But of course the two things are "proven" in different realms. Just like my missing hard disk contained electronic music experiments that were of worth to me but not currently "provable", I have the methods and can invoke them again: my methods currently exist in a metaphysical realm. In a similar way one proves metaphysics and religion in the "lab" that is oneself and if anything some of the guidelines that we see as "behavior control" that are part of religion are "good internal laboratory practices" that avoid us injuring ourselves or blowing up the metaphysical laboratory.

Now, because I believe that music and especially computer-based electronic music of the sort I do relies both on science and "metaphysics" or less tangible aspects of existence, I value both of these things for a kind of "higher" fulfillment and exploration. A lot of people don't see metaphysics or religion as that, however. They see it as a way to a)get what they want and b)to get other people to act they way they think other people should act.

Which is where the whole "end of the world" thing comes in.

If there is a metaphysical event or sequence or process that results in "the end of the world", you can bet on two things as a complete lock:

1) No human will have any say in its unfolding, either in regards to process or timing. The lack of control will be extreme, and the forces involved will be immense.

2) In the event of such a thing, the *only* thing that religious/metaphysical/spiritual preparation actually prepares you for is to have some faith and perserverance that will get your soul/spiritual essence/internal metaphysical being through that thing.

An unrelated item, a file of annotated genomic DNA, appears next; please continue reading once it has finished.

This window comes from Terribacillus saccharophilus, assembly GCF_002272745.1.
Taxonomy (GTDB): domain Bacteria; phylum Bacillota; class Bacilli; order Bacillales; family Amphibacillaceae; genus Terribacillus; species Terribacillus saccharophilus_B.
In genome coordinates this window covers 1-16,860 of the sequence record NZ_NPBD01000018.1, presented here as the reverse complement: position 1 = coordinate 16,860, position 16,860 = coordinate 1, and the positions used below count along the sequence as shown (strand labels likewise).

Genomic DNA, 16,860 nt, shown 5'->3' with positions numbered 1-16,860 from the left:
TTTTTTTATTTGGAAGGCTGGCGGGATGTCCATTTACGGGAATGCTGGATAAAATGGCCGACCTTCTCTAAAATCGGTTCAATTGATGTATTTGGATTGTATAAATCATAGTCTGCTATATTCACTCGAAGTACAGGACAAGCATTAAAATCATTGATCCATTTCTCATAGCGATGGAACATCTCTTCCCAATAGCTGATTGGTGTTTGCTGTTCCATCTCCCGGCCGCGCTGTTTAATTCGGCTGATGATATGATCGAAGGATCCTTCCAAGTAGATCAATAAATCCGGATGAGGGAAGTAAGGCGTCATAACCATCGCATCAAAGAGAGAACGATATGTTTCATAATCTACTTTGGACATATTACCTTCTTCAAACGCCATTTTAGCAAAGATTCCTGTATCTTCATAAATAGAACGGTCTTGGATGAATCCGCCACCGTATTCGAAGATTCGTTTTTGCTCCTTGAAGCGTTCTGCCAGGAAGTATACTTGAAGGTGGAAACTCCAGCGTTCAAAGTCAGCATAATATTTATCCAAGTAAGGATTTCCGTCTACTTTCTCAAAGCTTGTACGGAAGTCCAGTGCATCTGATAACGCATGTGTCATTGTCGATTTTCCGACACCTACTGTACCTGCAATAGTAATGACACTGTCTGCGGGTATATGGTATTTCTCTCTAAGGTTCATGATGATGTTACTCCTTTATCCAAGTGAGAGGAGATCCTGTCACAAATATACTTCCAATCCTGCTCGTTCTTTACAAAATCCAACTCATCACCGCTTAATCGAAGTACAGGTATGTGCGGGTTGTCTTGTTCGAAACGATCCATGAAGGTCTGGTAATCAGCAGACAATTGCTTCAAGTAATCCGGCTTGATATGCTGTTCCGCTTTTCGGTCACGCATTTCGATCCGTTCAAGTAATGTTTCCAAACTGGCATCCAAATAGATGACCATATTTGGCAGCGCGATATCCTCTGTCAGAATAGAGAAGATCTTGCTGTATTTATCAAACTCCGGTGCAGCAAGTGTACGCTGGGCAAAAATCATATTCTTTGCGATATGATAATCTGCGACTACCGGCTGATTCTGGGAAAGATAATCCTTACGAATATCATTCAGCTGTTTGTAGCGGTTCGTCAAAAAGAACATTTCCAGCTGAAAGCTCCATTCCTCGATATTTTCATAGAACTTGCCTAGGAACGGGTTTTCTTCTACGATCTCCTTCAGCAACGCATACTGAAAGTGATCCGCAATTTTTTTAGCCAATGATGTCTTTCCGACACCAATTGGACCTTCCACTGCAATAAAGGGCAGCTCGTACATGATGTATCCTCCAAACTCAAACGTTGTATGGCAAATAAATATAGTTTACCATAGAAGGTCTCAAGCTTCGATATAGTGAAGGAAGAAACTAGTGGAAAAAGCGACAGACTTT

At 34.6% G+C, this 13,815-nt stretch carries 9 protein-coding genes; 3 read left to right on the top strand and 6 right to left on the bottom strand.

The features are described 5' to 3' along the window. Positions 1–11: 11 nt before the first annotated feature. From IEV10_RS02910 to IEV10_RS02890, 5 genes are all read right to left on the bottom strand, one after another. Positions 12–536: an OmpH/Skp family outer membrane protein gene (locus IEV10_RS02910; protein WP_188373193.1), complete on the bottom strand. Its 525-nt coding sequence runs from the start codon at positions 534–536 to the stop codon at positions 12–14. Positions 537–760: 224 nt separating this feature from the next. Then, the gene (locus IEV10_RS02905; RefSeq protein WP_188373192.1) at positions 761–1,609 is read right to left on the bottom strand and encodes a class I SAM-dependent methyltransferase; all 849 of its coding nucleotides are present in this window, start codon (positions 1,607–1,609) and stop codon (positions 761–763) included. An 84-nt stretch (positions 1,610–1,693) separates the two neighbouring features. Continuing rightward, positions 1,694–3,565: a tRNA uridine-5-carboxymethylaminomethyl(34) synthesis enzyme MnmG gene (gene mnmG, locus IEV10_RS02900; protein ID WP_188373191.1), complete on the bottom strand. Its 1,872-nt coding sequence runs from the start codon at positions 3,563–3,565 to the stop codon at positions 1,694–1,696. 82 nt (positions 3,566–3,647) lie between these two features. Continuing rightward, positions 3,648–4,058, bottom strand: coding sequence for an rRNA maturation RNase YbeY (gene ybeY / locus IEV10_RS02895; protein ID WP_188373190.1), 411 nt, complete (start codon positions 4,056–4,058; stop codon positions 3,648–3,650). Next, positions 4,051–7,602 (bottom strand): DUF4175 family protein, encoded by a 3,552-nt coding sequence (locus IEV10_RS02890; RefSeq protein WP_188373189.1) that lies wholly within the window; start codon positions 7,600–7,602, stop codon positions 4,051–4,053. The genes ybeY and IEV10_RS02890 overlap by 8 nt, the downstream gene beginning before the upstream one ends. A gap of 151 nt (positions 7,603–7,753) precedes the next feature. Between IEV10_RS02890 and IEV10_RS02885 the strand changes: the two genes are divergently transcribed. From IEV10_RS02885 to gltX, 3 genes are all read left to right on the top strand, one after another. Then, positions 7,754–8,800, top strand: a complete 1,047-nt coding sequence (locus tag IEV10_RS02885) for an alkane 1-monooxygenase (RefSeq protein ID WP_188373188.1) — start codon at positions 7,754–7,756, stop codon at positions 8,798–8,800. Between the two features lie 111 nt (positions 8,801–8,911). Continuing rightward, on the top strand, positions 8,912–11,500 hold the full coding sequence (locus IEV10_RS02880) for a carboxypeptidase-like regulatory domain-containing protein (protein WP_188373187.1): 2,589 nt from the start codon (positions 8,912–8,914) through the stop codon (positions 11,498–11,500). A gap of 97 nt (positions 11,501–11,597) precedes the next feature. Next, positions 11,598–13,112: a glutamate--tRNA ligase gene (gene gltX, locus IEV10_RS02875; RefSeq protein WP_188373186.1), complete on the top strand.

3) Your actions are a manifestation of your metaphysical/spirtual preparation. Some people act selflessly, some selfishly.

4) The more people that act with some degree of selflessness, the "better place" the world is. That is because a) they have some faith that sacrifices they make will be restored to them and b) they instill an atmosphere of continuity and permanence that other people respond to positively.

A long time ago, a friend of mine once said to me "it doesn't matter why you do something, just so you do the thing that is right". I had a lot of trouble with this, because it meant "if you do something to get what you want that's ok, as long as people see that as 'being good'". I still have trouble with that, it is clearly a "legal" behavior, but it is a kind of "metaphysically dishonest" behavior. One notion of the "end of the world" is that all of the intentions are judged, what is in one's heart.

We often can't control what's in our hearts, but we can at least practice the inner understanding that let's us know what is in our hearts, and how we truly approve or disapprove of that. Religion/metaphysics gives us a sort of "ruler" by which we can compare our approval or disapproval. The extent to which the ruler measures accurately given our true selves is what validates, or proves, any metaphysical theories.


Post a Comment

Subscribe to Post Comments [Atom]

<< Home